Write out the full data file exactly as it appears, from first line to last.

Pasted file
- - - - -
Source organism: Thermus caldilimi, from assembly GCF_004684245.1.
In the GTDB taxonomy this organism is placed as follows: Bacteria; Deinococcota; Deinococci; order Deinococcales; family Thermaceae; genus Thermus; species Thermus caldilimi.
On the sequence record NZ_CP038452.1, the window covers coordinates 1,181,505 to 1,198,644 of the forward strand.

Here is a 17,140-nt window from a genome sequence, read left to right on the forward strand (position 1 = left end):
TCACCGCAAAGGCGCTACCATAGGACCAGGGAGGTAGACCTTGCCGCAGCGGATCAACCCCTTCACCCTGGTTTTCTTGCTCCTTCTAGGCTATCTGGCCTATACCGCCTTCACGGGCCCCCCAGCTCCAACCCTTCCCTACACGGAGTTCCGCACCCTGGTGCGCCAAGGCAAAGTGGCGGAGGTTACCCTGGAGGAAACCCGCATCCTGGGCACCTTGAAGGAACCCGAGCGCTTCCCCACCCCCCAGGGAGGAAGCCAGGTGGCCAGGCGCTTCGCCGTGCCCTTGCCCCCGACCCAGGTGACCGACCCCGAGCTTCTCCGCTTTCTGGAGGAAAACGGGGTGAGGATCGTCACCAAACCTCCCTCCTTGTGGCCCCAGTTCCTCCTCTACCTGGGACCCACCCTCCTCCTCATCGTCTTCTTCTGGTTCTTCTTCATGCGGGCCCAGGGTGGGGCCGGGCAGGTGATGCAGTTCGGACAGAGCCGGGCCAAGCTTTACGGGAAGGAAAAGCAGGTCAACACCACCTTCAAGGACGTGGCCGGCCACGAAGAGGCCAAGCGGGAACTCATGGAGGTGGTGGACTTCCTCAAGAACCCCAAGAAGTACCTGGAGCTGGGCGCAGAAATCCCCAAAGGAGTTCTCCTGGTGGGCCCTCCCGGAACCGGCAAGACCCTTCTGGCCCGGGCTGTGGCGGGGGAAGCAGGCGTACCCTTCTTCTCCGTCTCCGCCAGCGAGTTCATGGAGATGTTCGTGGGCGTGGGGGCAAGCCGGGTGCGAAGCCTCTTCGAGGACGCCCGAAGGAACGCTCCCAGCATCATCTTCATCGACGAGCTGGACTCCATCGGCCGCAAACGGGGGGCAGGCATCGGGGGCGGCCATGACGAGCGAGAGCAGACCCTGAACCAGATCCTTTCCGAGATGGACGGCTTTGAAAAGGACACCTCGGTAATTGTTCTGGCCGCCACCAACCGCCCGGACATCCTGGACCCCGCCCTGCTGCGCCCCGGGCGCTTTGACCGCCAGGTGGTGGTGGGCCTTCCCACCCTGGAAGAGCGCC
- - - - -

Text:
Source organism: Thermus caldilimi, from assembly GCF_004684245.1.
In the GTDB taxonomy this organism is placed as follows: Bacteria; Deinococcota; Deinococci; order Deinococcales; family Thermaceae; genus Thermus; species Thermus caldilimi.
On the sequence record NZ_CP038452.1, the window covers coordinates 1,181,505 to 1,198,644 of the forward strand.

Here is a 17,140-nt window from a genome sequence, read left to right on the forward strand (position 1 = left end):
TCACCGCAAAGGCGCTACCATAGGACCAGGGAGGTAGACCTTGCCGCAGCGGATCAACCCCTTCACCCTGGTTTTCTTGCTCCTTCTAGGCTATCTGGCCTATACCGCCTTCACGGGCCCCCCAGCTCCAACCCTTCCCTACACGGAGTTCCGCACCCTGGTGCGCCAAGGCAAAGTGGCGGAGGTTACCCTGGAGGAAACCCGCATCCTGGGCACCTTGAAGGAACCCGAGCGCTTCCCCACCCCCCAGGGAGGAAGCCAGGTGGCCAGGCGCTTCGCCGTGCCCTTGCCCCCGACCCAGGTGACCGACCCCGAGCTTCTCCGCTTTCTGGAGGAAAACGGGGTGAGGATCGTCACCAAACCTCCCTCCTTGTGGCCCCAGTTCCTCCTCTACCTGGGACCCACCCTCCTCCTCATCGTCTTCTTCTGGTTCTTCTTCATGCGGGCCCAGGGTGGGGCCGGGCAGGTGATGCAGTTCGGACAGAGCCGGGCCAAGCTTTACGGGAAGGAAAAGCAGGTCAACACCACCTTCAAGGACGTGGCCGGCCACGAAGAGGCCAAGCGGGAACTCATGGAGGTGGTGGACTTCCTCAAGAACCCCAAGAAGTACCTGGAGCTGGGCGCAGAAATCCCCAAAGGAGTTCTCCTGGTGGGCCCTCCCGGAACCGGCAAGACCCTTCTGGCCCGGGCTGTGGCGGGGGAAGCAGGCGTACCCTTCTTCTCCGTCTCCGCCAGCGAGTTCATGGAGATGTTCGTGGGCGTGGGGGCAAGCCGGGTGCGAAGCCTCTTCGAGGACGCCCGAAGGAACGCTCCCAGCATCATCTTCATCGACGAGCTGGACTCCATCGGCCGCAAACGGGGGGCAGGCATCGGGGGCGGCCATGACGAGCGAGAGCAGACCCTGAACCAGATCCTTTCCGAGATGGACGGCTTTGAAAAGGACACCTCGGTAATTGTTCTGGCCGCCACCAACCGCCCGGACATCCTGGACCCCGCCCTGCTGCGCCCCGGGCGCTTTGACCGCCAGGTGGTGGTGGGCCTTCCCACCCTGGAAGAGCGCC